Government Servers: An Introduction
Probably the key trend in government server use today is consolidation and convergence. It's being driven by government-wide pressure to reduce costs by eliminating multiple redundant systems that have evolved over the years. This trend includes consolidation of application and database servers, convergence of telephone networks with Internet and voice over IP services, standardized storage and data routing services, and the ongoing convergence of voice, video, and data communications. In some ways convergence may result in fewer servers for traditional databases and applications. But at the same time, there is likely to be an increased demand for servers that will handle things like voice and video traffic.
Read this server definition for more background information on servers.
History of Servers in Government
Until the advent or personal computers, the dominant architecture for government computers was a central mainframe, which workers connected to via simple text terminals. The only variant in this theme was the arrival of departmental-level mini-computers that served smaller groups of people and allowed for the development of highly specialized applications, including a handful of graphical applications that were used for things like document layouts. (Keep in mind that mini-computers should not be confused with personal computers. Mini-computer, as a tech term, is now obsolete. It referred to a class of mid-level multi-user computers. They were really mini mainframes and they marked a significant march away from the era of the glass-house mainframe that served all departments.)
From Mainframes to Client/Server
A very small trickle of personal computers began arriving in government offices in the late 1970s. That trickle rose to a flood by the mid 1980s. Some people say that the arrival of PCs marked the beginning of the client/server era, but others will point out that the mini-computers mentioned above often provided special services and used client systems that often were more advanced then traditional dumb terminals. Either way, the advent of client-server marked the beginning of the "server era" for most people. But as client/server systems evolved, even mainframes could be treated as servers, offering data, specific applications, files, services, and more. Thus it is difficult these days to draw a clear distinction between a 'server" and a "mainframe."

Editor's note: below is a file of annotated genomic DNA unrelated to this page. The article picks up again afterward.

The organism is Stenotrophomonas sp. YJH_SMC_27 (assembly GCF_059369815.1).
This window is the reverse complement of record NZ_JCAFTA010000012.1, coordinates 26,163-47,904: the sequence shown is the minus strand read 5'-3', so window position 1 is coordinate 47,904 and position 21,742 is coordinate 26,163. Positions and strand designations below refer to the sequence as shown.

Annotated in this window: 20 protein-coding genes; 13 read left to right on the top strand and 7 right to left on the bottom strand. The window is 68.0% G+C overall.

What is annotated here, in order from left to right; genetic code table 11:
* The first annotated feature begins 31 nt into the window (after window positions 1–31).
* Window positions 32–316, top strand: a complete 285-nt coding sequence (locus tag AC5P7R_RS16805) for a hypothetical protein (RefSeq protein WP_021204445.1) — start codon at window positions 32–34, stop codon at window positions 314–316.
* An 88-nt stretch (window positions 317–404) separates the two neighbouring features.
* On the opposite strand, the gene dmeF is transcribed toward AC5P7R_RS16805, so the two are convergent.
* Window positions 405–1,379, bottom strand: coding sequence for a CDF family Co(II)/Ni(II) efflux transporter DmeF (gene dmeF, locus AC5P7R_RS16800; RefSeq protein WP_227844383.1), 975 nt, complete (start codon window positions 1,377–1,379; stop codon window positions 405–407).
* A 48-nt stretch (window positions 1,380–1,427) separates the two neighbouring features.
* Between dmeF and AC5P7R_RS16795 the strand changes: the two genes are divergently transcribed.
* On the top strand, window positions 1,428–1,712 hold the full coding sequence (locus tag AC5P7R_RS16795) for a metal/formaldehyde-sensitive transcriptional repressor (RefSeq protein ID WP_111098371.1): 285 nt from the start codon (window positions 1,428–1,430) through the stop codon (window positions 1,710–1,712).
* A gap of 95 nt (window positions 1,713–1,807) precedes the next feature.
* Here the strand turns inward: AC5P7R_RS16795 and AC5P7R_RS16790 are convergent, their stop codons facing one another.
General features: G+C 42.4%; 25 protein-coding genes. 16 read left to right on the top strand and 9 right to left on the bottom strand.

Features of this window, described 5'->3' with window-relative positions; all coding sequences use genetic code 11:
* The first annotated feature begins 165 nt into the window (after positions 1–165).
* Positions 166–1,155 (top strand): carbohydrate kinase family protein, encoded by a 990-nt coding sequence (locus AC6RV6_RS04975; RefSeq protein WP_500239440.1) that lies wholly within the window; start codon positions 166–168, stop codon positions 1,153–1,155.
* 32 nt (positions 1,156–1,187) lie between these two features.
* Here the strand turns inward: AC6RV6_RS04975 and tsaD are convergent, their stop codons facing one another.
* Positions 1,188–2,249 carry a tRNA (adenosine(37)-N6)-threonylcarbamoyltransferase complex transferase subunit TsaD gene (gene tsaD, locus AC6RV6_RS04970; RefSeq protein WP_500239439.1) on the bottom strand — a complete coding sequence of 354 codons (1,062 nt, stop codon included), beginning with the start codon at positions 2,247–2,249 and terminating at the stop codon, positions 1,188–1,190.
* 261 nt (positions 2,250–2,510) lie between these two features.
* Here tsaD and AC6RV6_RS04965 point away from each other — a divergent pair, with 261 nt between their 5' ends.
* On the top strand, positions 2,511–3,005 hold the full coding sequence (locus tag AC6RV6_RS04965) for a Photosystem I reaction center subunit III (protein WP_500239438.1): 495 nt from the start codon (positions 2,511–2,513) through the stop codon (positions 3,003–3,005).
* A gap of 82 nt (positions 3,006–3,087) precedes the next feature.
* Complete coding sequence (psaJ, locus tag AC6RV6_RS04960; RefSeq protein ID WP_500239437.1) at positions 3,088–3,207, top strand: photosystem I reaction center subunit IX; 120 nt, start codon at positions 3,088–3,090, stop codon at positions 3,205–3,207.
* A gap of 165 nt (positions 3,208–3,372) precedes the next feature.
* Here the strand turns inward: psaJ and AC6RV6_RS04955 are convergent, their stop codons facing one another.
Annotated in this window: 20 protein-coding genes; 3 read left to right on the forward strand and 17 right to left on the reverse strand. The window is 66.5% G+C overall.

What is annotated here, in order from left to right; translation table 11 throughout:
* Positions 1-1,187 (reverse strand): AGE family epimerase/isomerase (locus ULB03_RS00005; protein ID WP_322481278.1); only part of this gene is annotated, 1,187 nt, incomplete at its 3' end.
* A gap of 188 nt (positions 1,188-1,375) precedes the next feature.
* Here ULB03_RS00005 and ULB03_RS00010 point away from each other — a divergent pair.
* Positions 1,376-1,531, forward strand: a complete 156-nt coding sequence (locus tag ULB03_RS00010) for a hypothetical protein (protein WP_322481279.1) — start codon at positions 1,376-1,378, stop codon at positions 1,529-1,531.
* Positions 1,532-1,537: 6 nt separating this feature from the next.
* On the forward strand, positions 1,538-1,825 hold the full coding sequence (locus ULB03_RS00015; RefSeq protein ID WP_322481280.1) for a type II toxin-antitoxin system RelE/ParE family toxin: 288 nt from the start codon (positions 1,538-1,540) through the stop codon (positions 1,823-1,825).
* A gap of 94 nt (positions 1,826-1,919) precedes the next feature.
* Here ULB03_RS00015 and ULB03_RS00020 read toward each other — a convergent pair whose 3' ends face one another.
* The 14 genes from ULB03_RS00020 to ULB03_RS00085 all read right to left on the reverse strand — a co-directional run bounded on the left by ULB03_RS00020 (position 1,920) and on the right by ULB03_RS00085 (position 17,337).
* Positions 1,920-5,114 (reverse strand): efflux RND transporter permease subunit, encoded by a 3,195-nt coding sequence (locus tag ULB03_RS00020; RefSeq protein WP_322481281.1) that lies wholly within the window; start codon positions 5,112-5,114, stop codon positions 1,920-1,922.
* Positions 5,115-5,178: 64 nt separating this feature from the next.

Today, today, many government applications are Web-enabled, meaning that end-users can connect to and interact with the application via a standard Web browser. This makes the client system platform-agnostic and easy to administer because, in many cases, the client machine and the Web browser only need to supports a browser with the appropriate Java Virtual Machine (JVM) software. Because of this, the government no longer needs to support the dozens of different systems it used to require. (See the consolidation statements in the introduction paragraph of this page.)
Bottom line: The role of servers in government continues to evolve and adjust, while consolidation is still driving IT management decisions.
Because of the vast numbers of servers in operation within the government today, it's difficult to identify a single clear trend for where servers are headed. The bullet points below highlight some of the more high-profile developments.